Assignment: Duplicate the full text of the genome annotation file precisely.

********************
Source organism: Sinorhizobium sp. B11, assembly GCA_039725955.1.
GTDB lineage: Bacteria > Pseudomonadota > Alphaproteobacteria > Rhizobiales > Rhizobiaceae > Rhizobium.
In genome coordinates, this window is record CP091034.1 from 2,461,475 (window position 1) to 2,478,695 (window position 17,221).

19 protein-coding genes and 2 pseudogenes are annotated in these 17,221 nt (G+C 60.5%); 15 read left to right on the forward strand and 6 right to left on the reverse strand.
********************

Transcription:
Source organism: Sinorhizobium sp. B11, assembly GCA_039725955.1.
GTDB lineage: Bacteria > Pseudomonadota > Alphaproteobacteria > Rhizobiales > Rhizobiaceae > Rhizobium.
In genome coordinates, this window is record CP091034.1 from 2,461,475 (window position 1) to 2,478,695 (window position 17,221).

19 protein-coding genes and 2 pseudogenes are annotated in these 17,221 nt (G+C 60.5%); 15 read left to right on the forward strand and 6 right to left on the reverse strand.